NEUMAN: You ran for about 150 yards per game, too. (I laugh.)
SIMPSON: Yeah, right...
NEUMAN: If you don't mind, O.J., I'd like to take you back a few years...
SIMPSON: Sure, go ahead. Like I said, ask me anything, I have nothing to hide.
NEUMAN: Good...in 1991, you played Detective Nordberg in the movie, "Naked Gun 2 1/2"...
NEUMAN: And in 1994 you did "Naked Gun 33 1/3." I thought you were terrific in both films, by the way...
SIMPSON: Thanks. They were a lot of fun to do. The Zucker brothers.
NEUMAN: I worked with them once.
SIMPSON: Yeah? They're funny guys.
NEUMAN: They are, but let me get back to something that also happened in 1994...
SIMPSON: I know where you're going...
NEUMAN: The mascot?
NEUMAN: This happened in Kansas City when you were a sideline reporter for NBC.
SIMPSON: Oh, oh -- yeah.
NEUMAN: You bumped into the Chiefs mascot and sent him flying. It was hilarious.
SIMPSON: Right. That was a great one for the highlight shows.
NEUMAN: One of the best.
SIMPSON: Yeah, you still see it all the...well, you used to see it all the time.
NEUMAN: Have you ever heard from him?
SIMPSON: Who? The guy in the Indian outfit? No. No, I haven't.
NEUMAN: O.J., I have to ask you this, because...well, you're the only person in the entire world who can answer this question...
NEUMAN: Are these chips baked?
SIMPSON: Huh? Baked? I don't know. How would you know?
NEUMAN: It would say so on the bag.
SIMPSON: What does the bag say?
NEUMAN: I don't know, it's over by you.
SIMPSON: Oh...here. (He tosses the bag of chips over to me.)
NEUMAN: Thanks. Say, how about another beer?
SIMPSON: Sure -- you finished that one already?
(Simpson gets up and goes into the kitchen. He opens the refrigerator and pulls out a bottle of beer.)
NEUMAN: Any pretzels?
SIMPSON: I'll see...(He opens a cabinet.) No...no pretzels.
NEUMAN: How about some saltines?
NEUMAN: You know...cheese crackers.
SIMPSON: Cheese crackers...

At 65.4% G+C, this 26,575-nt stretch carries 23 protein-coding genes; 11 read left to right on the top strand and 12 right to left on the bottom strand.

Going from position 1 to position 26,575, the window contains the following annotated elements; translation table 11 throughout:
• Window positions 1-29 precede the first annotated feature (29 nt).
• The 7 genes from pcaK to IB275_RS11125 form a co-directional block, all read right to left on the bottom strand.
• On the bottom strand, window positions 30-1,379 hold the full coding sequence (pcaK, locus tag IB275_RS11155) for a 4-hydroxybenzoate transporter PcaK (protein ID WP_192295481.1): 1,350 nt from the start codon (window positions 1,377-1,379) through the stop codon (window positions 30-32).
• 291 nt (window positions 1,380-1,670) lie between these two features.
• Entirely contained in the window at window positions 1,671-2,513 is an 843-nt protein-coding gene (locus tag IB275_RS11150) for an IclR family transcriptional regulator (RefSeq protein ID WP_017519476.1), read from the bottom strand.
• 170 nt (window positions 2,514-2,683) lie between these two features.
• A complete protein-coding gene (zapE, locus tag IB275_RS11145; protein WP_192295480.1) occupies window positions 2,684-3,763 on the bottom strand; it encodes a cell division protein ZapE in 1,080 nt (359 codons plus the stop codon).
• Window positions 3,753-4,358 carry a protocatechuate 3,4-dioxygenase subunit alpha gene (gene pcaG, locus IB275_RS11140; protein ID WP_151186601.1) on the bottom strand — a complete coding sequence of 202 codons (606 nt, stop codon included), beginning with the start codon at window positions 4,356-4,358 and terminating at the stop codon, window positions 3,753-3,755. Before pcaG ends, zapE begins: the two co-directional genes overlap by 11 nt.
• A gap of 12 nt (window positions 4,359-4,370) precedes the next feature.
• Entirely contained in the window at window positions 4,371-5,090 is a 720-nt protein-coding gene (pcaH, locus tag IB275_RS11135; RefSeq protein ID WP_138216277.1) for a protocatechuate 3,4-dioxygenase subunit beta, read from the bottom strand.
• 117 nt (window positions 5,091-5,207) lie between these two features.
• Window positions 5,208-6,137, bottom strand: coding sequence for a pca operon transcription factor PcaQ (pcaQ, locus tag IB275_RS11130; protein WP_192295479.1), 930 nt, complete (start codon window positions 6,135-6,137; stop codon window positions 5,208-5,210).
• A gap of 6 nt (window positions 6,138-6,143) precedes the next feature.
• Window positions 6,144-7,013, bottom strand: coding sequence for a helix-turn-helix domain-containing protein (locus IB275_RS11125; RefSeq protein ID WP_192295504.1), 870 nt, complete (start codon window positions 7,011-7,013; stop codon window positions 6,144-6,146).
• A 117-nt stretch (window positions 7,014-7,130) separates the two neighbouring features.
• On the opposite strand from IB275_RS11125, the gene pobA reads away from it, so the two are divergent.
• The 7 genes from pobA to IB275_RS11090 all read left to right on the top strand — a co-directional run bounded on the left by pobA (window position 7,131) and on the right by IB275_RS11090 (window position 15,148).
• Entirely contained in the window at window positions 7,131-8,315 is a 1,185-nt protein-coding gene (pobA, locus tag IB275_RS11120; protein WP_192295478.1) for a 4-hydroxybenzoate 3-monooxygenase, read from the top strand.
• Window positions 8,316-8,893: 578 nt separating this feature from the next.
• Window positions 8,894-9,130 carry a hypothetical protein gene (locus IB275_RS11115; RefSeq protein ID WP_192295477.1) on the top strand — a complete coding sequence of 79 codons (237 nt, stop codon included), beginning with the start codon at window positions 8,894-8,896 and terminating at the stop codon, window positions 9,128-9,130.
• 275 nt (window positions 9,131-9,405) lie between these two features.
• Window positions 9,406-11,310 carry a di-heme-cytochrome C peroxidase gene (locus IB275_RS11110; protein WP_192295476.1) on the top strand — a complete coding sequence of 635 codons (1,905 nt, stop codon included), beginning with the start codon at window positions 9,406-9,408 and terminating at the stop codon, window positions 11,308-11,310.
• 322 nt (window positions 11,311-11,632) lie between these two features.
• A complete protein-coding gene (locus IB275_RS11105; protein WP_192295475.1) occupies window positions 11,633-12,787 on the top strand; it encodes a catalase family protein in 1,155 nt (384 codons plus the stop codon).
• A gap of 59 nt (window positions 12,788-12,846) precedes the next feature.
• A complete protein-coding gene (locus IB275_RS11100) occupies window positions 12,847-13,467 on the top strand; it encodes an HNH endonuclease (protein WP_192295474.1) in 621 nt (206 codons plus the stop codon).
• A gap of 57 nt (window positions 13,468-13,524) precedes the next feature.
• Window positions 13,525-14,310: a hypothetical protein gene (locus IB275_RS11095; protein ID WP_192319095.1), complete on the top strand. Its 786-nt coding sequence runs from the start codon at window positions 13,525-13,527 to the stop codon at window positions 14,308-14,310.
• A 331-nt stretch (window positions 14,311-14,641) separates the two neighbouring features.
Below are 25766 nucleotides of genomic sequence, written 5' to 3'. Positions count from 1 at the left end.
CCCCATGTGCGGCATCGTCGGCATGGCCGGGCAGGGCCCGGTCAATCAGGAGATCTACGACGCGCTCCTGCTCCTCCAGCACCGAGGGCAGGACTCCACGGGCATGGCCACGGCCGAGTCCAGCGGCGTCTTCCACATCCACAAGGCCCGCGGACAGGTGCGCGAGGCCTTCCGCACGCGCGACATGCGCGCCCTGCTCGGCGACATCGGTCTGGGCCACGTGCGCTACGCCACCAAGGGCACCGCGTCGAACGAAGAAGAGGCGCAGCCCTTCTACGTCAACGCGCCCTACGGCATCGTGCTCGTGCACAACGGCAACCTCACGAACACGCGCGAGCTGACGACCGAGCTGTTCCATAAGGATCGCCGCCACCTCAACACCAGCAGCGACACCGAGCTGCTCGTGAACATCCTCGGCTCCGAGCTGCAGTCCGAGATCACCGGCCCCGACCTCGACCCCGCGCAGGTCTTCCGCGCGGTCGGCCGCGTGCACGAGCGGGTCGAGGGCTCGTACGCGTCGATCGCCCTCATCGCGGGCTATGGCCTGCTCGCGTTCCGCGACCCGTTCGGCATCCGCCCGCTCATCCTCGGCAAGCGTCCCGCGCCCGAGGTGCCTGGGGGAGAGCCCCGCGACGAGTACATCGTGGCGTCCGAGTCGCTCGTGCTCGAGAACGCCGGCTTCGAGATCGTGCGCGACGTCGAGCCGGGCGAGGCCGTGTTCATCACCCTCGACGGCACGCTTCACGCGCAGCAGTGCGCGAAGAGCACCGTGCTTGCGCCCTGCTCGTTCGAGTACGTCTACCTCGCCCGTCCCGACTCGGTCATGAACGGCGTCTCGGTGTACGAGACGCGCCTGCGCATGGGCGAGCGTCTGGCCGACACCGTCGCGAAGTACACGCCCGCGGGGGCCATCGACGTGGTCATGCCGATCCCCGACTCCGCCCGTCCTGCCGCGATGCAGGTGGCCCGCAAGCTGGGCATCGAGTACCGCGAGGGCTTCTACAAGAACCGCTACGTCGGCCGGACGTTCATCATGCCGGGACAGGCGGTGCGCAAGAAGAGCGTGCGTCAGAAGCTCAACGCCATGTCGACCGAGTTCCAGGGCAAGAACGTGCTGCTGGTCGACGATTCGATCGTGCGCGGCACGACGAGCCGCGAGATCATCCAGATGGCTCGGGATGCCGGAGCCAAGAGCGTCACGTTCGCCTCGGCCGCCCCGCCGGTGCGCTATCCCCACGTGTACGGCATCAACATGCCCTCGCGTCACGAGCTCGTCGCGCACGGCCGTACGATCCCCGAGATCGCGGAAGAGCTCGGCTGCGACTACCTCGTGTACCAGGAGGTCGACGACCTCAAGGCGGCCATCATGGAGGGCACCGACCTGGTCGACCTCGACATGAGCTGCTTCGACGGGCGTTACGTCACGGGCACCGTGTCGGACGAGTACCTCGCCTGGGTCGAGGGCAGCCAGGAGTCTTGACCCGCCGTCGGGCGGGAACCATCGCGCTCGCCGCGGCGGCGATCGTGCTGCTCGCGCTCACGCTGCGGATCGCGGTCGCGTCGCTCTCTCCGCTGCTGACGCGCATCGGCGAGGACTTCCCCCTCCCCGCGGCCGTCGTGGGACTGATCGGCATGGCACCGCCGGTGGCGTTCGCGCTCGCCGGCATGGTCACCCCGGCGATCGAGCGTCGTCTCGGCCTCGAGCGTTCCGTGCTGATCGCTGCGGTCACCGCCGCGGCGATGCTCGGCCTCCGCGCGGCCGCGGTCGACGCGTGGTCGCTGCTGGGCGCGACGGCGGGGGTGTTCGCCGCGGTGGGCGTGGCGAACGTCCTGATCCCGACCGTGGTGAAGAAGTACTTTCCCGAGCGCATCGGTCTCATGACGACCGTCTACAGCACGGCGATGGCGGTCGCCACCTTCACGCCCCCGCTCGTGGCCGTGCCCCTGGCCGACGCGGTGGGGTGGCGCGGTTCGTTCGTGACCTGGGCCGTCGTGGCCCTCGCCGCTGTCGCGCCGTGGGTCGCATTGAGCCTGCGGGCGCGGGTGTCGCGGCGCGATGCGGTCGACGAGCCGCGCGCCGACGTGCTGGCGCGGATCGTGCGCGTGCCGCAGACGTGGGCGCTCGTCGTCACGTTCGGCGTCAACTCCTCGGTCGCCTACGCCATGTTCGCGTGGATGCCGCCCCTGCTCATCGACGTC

(Simpson grabs a bag from the cabinet and returns to the living room and gives it to me.)
NEUMAN: Hey, these are Chee-tos.
SIMPSON: Yeah. You said "cheese crackers."
NEUMAN: I meant crackers that you eat with cheese. You can't eat cheese with Chee-tos.
SIMPSON: Why not?
NEUMAN: That's like eating peanuts with peanut butter.
SIMPSON: You never heard of "chunky style" peanut butter?
NEUMAN: That's different.
SIMPSON: How is it different? Besides, I don't have any cheese, so why should it matter?
NEUMAN: Okay, okay, never mind...tell me: how tough was it to close out your career in San Francisco, your hometown, with the Forty-niners, and have it end up such a disappointment?
SIMPSON: What do you mean? It wasn't a disappointment as far as I was concerned. I loved playing in my hometown.
NEUMAN: Well, you were hardly the main man in the offense anymore...what was the name of the guy who was the number one running back that year for the Niners?
SIMPSON: You mean Paul Hofer?
NEUMAN: Yeah. They seemed to go to him more often. You only averaged -- what? Three yards a carry?
SIMPSON: I think it was closer to four.
NEUMAN: And in those two years the Niners lost twenty-eight games. They were two and fourteen each season you played for them. Do you think about that? Does that still bother you?
SIMPSON: Bother me? No. I had a great career. But I was coming off a knee injury in '78 when the Niners traded for me, and I was getting older...
NEUMAN: You were only thirty. The Forty-niners were hoping you'd revitalize a team that had gotten old. They traded a ton of draft choices for you.
SIMPSON: Hey, I was hurt. Listen, you know, you're getting into an area here...
NEUMAN: You said I could ask you anything.
SIMPSON: I know, I know...